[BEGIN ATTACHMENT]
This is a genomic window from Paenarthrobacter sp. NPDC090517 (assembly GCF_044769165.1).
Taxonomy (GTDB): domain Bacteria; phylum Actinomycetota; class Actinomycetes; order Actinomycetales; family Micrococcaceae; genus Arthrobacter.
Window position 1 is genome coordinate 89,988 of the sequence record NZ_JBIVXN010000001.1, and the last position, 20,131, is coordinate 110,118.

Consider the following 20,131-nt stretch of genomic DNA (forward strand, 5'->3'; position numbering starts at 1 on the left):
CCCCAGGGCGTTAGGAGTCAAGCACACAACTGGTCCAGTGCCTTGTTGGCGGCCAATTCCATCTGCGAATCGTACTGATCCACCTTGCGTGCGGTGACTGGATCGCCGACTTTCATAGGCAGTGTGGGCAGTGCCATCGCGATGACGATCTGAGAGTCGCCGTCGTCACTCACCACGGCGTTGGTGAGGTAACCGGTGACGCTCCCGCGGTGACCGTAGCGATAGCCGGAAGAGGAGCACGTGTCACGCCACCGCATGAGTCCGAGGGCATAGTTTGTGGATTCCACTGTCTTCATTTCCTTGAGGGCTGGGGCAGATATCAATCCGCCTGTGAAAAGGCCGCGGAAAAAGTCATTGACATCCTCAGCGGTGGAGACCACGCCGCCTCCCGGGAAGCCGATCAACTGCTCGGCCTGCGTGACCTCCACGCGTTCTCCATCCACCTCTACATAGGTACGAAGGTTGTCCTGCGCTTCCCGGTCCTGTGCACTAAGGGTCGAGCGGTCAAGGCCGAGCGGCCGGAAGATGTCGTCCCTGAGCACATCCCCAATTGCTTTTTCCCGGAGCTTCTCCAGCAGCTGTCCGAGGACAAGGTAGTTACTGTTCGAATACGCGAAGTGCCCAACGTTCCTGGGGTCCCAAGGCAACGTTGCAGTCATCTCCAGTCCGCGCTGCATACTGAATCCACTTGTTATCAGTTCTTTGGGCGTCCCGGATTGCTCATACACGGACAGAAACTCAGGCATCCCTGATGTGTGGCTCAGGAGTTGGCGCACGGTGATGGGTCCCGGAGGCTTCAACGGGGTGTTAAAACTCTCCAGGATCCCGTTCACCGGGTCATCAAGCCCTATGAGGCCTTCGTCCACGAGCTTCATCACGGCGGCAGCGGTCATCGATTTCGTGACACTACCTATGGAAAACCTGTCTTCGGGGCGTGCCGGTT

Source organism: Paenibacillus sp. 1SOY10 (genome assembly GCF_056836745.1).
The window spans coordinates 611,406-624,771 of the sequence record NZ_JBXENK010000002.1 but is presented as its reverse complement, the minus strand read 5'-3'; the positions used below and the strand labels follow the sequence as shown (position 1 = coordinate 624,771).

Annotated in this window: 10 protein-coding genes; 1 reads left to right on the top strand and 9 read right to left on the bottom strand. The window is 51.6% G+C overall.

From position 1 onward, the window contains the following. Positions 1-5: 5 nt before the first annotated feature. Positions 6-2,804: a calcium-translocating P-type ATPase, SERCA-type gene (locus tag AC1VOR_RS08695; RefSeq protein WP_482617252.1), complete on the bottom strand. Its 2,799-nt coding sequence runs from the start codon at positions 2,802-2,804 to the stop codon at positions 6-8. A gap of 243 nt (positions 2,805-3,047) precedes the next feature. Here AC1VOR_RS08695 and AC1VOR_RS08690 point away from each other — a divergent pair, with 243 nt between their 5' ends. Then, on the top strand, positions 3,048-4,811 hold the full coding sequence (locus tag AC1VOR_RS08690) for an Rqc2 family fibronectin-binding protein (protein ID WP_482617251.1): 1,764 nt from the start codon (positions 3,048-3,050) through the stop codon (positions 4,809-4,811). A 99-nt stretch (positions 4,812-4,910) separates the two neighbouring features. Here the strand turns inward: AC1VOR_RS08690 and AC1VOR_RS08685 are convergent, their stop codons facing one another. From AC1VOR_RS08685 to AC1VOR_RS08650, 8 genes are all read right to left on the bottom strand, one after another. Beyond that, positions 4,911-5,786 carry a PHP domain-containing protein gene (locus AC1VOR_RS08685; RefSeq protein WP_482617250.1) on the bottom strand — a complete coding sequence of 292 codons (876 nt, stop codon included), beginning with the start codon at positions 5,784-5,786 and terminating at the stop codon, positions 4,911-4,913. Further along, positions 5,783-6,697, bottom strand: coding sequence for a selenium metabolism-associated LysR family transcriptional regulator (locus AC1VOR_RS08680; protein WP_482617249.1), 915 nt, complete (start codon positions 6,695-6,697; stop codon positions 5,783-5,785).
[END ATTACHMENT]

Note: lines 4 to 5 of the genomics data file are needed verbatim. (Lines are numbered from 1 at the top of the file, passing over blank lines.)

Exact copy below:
Consider the following 20,131-nt stretch of genomic DNA (forward strand, 5'->3'; position numbering starts at 1 on the left):
CCCCAGGGCGTTAGGAGTCAAGCACACAACTGGTCCAGTGCCTTGTTGGCGGCCAATTCCATCTGCGAATCGTACTGATCCACCTTGCGTGCGGTGACTGGATCGCCGACTTTCATAGGCAGTGTGGGCAGTGCCATCGCGATGACGATCTGAGAGTCGCCGTCGTCACTCACCACGGCGTTGGTGAGGTAACCGGTGACGCTCCCGCGGTGACCGTAGCGATAGCCGGAAGAGGAGCACGTGTCACGCCACCGCATGAGTCCGAGGGCATAGTTTGTGGATTCCACTGTCTTCATTTCCTTGAGGGCTGGGGCAGATATCAATCCGCCTGTGAAAAGGCCGCGGAAAAAGTCATTGACATCCTCAGCGGTGGAGACCACGCCGCCTCCCGGGAAGCCGATCAACTGCTCGGCCTGCGTGACCTCCACGCGTTCTCCATCCACCTCTACATAGGTACGAAGGTTGTCCTGCGCTTCCCGGTCCTGTGCACTAAGGGTCGAGCGGTCAAGGCCGAGCGGCCGGAAGATGTCGTCCCTGAGCACATCCCCAATTGCTTTTTCCCGGAGCTTCTCCAGCAGCTGTCCGAGGACAAGGTAGTTACTGTTCGAATACGCGAAGTGCCCAACGTTCCTGGGGTCCCAAGGCAACGTTGCAGTCATCTCCAGTCCGCGCTGCATACTGAATCCACTTGTTATCAGTTCTTTGGGCGTCCCGGATTGCTCATACACGGACAGAAACTCAGGCATCCCTGATGTGTGGCTCAGGAGTTGGCGCACGGTGATGGGTCCCGGAGGCTTCAACGGGGTGTTAAAACTCTCCAGGATCCCGTTCACCGGGTCATCAAGCCCTATGAGGCCTTCGTCCACGAGCTTCATCACGGCGGCAGCGGTCATCGATTTCGTGACACTACCTATGGAAAACCTGTCTTCGGGGCGTGCCGGTT